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Bureaucrats made to order

February 19, 2011


POOR or little if any governance at all is a perennial problem of Pakistan, suffered by the entire nation and not just its elite. As Ilhan Niaz, a professor of history at Islamabad University so convincingly argues, there’s a culture of power ruling the roost in the close circle of Pakistan’s establishment. And this culture of power isn’t a thing of recent vintage or provenance. Pakistan, in fact, seems to have inherited, as a legacy of the past, a patrimony that sticks to every iota of our being.

Power at the administrative level of a country has been wielded, all through the recorded history of mankind, by a class of people rightly described by Niaz as “servants of the state”. These “servants” primarily served at the pleasure of their sovereign and loyalty to him was the core of their career. The most notable example history provides of this phenomenon is of the mandarins of imperial China. They were chosen on the basis of their competence — in art, literature, poetry and calligraphy — through a competitive examination that could be the envy of modern states. But the emperor remained the final authority at the interview of successful candidates in his capacity as the “supreme examiner”. Understandably, the sovereign’s ‘pleasure’ was the supreme catalyst in deciding the success or failure of a “servant” of state. Closer to our historical experience, it were the British colonisers who introduced the vital elements of ‘open competition’ and merit in the selection of civil servants. And much as there may be incontinent temptation to blame most of our failures and drawbacks on the colonial period, they were also the pioneers in holding ‘public servants’ accountable for their abuse of office.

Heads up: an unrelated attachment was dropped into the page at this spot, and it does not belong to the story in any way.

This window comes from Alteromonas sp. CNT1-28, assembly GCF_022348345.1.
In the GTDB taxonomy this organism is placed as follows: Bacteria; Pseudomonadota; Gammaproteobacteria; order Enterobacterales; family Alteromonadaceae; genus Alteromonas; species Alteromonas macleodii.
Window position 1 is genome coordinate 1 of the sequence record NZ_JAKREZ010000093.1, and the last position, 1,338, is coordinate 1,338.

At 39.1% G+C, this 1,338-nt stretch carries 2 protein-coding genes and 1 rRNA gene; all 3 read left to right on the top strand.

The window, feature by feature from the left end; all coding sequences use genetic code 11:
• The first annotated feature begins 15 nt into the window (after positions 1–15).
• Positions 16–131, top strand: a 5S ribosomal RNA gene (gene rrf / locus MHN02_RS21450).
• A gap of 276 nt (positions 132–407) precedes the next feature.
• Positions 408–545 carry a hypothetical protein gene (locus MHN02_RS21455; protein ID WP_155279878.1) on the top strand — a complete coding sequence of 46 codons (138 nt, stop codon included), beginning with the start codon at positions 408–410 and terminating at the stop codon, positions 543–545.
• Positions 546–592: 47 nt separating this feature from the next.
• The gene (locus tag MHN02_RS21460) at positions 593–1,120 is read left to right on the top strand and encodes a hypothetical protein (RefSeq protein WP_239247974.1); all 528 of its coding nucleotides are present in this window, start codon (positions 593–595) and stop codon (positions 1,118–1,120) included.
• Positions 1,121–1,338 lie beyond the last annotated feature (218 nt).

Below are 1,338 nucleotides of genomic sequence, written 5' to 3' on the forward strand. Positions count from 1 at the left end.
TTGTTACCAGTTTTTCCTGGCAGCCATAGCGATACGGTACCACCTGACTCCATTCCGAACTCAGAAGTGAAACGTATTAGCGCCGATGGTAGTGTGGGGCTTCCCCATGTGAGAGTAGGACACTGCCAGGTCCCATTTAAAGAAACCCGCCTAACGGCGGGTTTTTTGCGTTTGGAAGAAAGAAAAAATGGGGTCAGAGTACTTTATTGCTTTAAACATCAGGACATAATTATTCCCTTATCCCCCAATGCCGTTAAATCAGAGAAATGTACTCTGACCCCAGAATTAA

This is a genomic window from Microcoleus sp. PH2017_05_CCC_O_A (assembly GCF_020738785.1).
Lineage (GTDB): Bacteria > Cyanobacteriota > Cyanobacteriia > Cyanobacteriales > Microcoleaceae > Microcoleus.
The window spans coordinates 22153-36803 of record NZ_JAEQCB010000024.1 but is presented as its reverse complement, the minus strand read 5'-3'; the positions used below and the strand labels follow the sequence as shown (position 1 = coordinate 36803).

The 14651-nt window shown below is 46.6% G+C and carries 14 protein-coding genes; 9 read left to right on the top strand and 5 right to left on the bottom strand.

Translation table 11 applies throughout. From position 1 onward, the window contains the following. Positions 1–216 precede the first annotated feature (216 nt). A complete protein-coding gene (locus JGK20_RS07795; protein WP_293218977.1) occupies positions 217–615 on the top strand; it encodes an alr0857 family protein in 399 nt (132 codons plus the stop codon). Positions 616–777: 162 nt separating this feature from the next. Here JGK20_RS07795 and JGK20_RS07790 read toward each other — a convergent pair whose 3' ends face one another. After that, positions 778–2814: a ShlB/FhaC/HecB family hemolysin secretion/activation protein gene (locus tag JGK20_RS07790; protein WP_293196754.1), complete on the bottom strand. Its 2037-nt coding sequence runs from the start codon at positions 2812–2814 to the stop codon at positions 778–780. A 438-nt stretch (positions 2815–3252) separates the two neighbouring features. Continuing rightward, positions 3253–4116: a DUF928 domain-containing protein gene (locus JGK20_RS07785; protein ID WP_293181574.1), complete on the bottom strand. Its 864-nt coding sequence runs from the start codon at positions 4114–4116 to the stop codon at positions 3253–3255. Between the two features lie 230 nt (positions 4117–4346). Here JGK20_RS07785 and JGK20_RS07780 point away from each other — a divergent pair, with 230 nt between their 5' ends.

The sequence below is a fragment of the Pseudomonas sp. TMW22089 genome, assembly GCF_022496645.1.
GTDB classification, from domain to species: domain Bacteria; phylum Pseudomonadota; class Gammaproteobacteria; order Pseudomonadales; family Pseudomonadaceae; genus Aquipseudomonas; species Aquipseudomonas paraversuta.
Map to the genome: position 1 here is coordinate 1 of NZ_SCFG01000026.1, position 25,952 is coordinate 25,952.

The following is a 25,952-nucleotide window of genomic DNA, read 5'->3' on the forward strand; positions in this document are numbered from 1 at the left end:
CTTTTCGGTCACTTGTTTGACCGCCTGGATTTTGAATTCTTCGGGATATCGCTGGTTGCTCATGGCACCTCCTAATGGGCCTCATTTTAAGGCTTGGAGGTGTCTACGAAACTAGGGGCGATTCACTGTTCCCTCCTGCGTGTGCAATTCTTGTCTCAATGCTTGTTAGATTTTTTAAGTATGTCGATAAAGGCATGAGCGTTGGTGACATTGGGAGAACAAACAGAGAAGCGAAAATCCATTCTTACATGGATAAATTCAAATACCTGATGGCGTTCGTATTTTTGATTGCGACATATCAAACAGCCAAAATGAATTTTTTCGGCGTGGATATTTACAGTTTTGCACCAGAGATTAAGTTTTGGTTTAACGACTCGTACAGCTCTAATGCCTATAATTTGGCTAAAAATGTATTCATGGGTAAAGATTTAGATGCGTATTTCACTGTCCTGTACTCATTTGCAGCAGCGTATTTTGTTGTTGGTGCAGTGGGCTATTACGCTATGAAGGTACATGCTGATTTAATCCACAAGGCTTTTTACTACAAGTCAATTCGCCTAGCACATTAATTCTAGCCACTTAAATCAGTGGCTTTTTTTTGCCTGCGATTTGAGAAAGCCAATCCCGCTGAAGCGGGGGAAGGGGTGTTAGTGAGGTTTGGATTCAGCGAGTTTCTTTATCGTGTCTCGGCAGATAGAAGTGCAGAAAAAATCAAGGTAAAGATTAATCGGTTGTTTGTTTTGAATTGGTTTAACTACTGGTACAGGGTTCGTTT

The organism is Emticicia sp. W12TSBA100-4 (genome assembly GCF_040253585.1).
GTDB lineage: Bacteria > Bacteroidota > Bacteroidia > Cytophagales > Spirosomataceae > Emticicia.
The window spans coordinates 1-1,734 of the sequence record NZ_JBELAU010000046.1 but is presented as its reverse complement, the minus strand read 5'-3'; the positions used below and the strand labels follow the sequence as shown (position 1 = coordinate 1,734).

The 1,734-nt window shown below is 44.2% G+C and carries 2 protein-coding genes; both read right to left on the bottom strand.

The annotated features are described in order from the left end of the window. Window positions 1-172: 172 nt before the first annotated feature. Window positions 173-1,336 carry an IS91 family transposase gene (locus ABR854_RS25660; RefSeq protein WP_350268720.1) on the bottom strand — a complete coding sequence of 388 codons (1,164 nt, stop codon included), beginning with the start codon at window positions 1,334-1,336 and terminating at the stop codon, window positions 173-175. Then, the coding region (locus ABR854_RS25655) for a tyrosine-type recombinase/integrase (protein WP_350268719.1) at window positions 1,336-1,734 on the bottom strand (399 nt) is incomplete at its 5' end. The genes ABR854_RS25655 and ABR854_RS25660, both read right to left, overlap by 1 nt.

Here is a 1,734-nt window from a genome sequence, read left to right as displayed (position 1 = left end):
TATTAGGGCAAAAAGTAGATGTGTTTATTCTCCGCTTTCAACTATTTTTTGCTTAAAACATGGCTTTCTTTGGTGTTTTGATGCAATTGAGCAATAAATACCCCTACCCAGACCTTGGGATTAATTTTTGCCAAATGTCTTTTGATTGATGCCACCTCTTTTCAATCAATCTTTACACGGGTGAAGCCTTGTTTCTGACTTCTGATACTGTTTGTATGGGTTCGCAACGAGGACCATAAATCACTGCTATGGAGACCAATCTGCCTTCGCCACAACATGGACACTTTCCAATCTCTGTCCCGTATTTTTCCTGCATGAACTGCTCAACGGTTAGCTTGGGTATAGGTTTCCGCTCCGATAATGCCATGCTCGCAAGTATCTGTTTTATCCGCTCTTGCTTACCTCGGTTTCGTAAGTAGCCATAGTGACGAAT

Niaz cites the famous case of Warren Hastings, the first governor-general of India under the British East India Company, who was hauled before a court of law in Britain convened to impeach him. His trial dragged on for nine years at the end of which he was found guilty of abuse of power. It was Hasting’s successor, Lord Cornwallis — the disgraced commander of the crown forces that lost out to the American freedom fighters led by George Washington — who brought in major reforms in the concept and performance of civil service, much of which was inherited by independent Pakistan 150 years later.

But — and Niaz mentions it pointedly — independent Pakistan got quickly down to distorting and destroying some of the best legacies of the Raj.

Independence of the judiciary, vital to the rule of law, was an early casualty. But a more rampant and far-reaching massacre, for want of a more befitting term, was that of the institution of merit-based civil service and bureaucracy.

On the flimsy and spurious slogan of doing away with colonial bequests, Pakistan’s feudal power elite went after the merit-based bureaucracy with a vengeance. Niaz has sufficed to observe, with the known restraint of a scholar, that “over a period of 60 years, the Anglo-Muslim elite that governed Pakistan has failed to build upon the positive aspects of the British imperial nomocracy.” But the history of Pakistan is also witness to the deliberate assault on the bureaucracy mounted by each successive regime, starting with Ayub Khan’s military government in 1958.